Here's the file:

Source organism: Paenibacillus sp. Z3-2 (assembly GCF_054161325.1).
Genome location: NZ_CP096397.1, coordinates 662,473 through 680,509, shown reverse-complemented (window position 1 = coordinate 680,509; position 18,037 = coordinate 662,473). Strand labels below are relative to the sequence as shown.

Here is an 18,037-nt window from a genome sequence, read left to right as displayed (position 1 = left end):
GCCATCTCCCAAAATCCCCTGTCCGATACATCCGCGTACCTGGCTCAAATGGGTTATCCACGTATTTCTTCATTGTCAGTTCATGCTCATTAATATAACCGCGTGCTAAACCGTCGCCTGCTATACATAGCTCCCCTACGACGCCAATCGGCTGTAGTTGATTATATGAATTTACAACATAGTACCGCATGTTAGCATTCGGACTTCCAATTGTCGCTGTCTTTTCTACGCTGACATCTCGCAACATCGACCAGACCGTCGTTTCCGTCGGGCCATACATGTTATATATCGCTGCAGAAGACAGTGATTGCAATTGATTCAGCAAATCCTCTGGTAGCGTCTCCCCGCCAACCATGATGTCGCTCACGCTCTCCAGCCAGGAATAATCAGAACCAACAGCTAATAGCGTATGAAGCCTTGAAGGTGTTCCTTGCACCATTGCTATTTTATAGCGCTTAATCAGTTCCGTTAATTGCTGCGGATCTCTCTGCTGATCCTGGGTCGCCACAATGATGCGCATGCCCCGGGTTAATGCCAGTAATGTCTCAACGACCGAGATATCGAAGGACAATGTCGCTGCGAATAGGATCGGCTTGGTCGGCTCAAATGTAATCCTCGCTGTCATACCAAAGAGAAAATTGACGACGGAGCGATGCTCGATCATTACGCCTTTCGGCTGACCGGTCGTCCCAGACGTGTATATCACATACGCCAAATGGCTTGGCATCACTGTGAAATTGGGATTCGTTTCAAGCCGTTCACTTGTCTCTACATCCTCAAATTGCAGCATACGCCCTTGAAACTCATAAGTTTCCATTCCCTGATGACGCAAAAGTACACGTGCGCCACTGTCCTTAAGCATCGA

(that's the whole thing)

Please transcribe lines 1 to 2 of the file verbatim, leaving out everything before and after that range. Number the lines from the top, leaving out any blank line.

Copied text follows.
Source organism: Paenibacillus sp. Z3-2 (assembly GCF_054161325.1).
Genome location: NZ_CP096397.1, coordinates 662,473 through 680,509, shown reverse-complemented (window position 1 = coordinate 680,509; position 18,037 = coordinate 662,473). Strand labels below are relative to the sequence as shown.